How did those old school traditional hand-drawn animators handle this?

They didn't have little magic widgets to push around on a computer. So how did they manage this? How indeed.

 

Old Becomes New Again

As you may have guessed, hand drawn animation has no magical little black squares to slide around on a computer screen to get the feeling of drag or overlap when their drawings are projected at 24fps on a big screen. Hand drawn animation didn't have timelines. No f-curves to tweak. No free inbetweens to look at. All they had was their brains, some paper and a pencil. So how did they get overlap into their work?

The same way they got everything into their animation. They drew it.

Yes, absurd as it sounds, I propose that you can solve this problem by making better drawings. Ahh but the cries rise up: "This is CG, you idiot! There aren't any drawings!"

So says you, my quick tempered friend. Yet look at your computer screen when you're working in Maya or XSI or whatever it is you use. What do you see? Right there, sitting in front of your eyes? It's a picture, no? A picture of a single moment in time. A single frame. A... drawing? Yes, a drawing. Not drawn by hand, but drawn by the computer. Yes there's lots of wizardry and magic behind all those glorious pixels, but the basic essence of what lies before you on screen is this: the computer is representing a drawing of some mathematical construct we call a "character". It will faithfully draw this image according to your exact specifications. Meaning this: if you want the result to look different than it does right now, that's YOUR responsibility. It's just a dumb computer. Ultimately if you are a CG animator you are manipulating a clumsy, mechanical pencil to create drawings. These drawings then are projected at 24 frames per second onto a screen to give the illusion of life. Hey, just like hand drawn animation!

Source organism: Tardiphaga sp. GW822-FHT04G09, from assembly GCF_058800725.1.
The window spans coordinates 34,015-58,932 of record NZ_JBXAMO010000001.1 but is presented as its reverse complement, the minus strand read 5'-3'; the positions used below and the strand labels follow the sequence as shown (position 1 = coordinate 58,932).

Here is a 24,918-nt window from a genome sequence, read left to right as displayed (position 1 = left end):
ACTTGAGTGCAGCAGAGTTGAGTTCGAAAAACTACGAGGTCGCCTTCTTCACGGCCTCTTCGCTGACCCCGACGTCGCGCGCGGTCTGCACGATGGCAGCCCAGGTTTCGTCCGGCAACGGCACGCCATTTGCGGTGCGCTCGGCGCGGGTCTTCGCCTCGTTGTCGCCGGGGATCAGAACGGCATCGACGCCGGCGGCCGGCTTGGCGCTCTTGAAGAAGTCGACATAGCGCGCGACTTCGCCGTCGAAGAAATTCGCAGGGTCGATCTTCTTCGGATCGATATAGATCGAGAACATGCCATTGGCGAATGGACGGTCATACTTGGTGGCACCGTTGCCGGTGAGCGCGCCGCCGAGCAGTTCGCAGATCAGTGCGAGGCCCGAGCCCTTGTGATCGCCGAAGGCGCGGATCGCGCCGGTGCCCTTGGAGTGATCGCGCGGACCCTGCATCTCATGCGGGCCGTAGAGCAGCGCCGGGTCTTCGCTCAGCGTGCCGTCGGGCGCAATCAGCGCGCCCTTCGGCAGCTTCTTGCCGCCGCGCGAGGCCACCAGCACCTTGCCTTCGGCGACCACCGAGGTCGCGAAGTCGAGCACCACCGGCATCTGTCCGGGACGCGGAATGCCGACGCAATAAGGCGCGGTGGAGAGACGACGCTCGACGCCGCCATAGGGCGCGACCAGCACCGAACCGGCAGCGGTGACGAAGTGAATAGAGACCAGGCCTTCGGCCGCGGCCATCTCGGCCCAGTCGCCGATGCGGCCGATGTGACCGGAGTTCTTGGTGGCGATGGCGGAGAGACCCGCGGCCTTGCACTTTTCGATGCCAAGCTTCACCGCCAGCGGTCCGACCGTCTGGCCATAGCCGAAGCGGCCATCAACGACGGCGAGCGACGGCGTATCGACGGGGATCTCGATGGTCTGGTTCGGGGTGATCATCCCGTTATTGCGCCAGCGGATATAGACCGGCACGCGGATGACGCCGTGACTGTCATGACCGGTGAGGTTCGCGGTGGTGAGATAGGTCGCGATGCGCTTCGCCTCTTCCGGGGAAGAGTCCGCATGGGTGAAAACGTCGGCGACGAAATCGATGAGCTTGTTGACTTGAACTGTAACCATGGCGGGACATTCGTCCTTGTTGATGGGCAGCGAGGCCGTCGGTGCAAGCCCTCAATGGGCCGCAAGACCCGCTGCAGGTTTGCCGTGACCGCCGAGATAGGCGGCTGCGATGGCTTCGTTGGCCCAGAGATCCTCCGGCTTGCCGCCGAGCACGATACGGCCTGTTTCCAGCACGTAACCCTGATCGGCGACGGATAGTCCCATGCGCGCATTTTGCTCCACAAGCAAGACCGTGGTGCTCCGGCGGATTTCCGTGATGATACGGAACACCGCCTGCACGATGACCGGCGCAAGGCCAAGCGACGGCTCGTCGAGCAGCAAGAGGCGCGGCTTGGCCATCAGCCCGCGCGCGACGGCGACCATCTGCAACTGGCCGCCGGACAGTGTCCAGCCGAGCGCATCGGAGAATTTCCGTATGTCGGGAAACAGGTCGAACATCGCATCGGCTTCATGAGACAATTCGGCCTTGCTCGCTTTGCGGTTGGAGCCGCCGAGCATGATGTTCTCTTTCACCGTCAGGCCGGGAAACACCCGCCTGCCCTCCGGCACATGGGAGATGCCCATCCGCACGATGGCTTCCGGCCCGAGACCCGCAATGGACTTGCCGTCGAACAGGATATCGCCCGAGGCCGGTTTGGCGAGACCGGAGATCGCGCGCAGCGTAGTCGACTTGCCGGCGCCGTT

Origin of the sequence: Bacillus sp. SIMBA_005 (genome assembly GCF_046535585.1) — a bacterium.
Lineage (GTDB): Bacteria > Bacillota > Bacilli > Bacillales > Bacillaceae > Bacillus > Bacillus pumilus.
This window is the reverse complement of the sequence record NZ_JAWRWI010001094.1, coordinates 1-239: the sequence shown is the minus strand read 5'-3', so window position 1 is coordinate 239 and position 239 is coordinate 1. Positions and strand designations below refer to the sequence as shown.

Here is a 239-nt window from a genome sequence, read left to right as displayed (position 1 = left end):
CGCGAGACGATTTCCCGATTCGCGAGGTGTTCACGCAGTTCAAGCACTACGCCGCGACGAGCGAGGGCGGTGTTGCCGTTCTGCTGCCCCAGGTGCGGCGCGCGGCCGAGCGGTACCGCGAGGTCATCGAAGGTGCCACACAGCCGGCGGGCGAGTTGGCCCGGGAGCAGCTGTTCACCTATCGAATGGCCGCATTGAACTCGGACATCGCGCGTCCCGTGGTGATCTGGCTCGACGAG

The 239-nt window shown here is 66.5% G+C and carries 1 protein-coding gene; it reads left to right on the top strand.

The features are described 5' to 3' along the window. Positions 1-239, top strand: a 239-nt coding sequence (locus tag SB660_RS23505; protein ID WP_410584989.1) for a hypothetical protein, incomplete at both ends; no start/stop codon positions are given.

So, what does this mean for us now? I think we threw out the baby with the peg bars. We need to think of these things as drawings, not magical pixel fairies that can be mushed about with spaghetti strings of math.Ok, back to our original discussion: How do we create good overlaps and drags in our animation if we don't use the above mentioned "keyframe shuffle" approach? You know the answer already. By making better drawings- drawings that put the overlap right into the image. Let's explore...

 

An Example: Drawn Overlap
OK, let's take the same scene we have above. Two poses, two breakdowns, no offsets. To remind us, here's the dopesheet image again...

pre-shuff

Good. Everything lined up like ducks in a row. And again as a reminder, here's what that looks like moving, sans overlap in the drawings....

no OL (no overlap in motion)

So we've re-established that this isn't so good looking. Now, let's get down to business.
First, we need to THINK. Think, what do we want to lead? What do we want to stay behind? Once you figure that out based on your mad animashun sKiLLz you're ready to start editing your drawings. First, let's look at pose 1...

pose 1

Nothing special, but that's OK. Now, before I get too far into this, let me say here that this method will most likely require you to create additional "drawings". That is, you're gonna have to do a little bit more work here. "More work?! I thought you said this was better?! You suck, Lango!". Ahh yes. At first that sounds like a total raw deal. But remember the previous method? Look at that shuffled offset dopesheet again. Go ahead, I'll wait. You see all those offset and shuffled keyframes? You have to clean all those, and you have to get the motion all smoothed out, too. So it's not like there's no work in the other way. The difference, and this is key, is where you spend the time.
Think about it: How long does it take you to tweak the position of a character's body in the viewport? The feedback is pretty immediate. No need to make a preview. Just grab the controller and look at what you're doing. Fast, simple, direct. Kinda like drawing, huh? OK, now how long does it take to clean up a bunch of abstract offset shuffles that make goofy funky hitchy motion? Can you quickly and easily tweak something and just look at it to know that it's right? What about tweaking curve tangents? At the very least you're looking at repeated preview renders and lots of twiddling of things in the Spaghetti Box TM (that's my new name for any curve editor in CG). So yes, you will make a few more drawings this way (keyframes in CG speak), but in the end you'll spend a fraction of the time to clean up the motion later. Don't believe me? Follow along and you'll see why.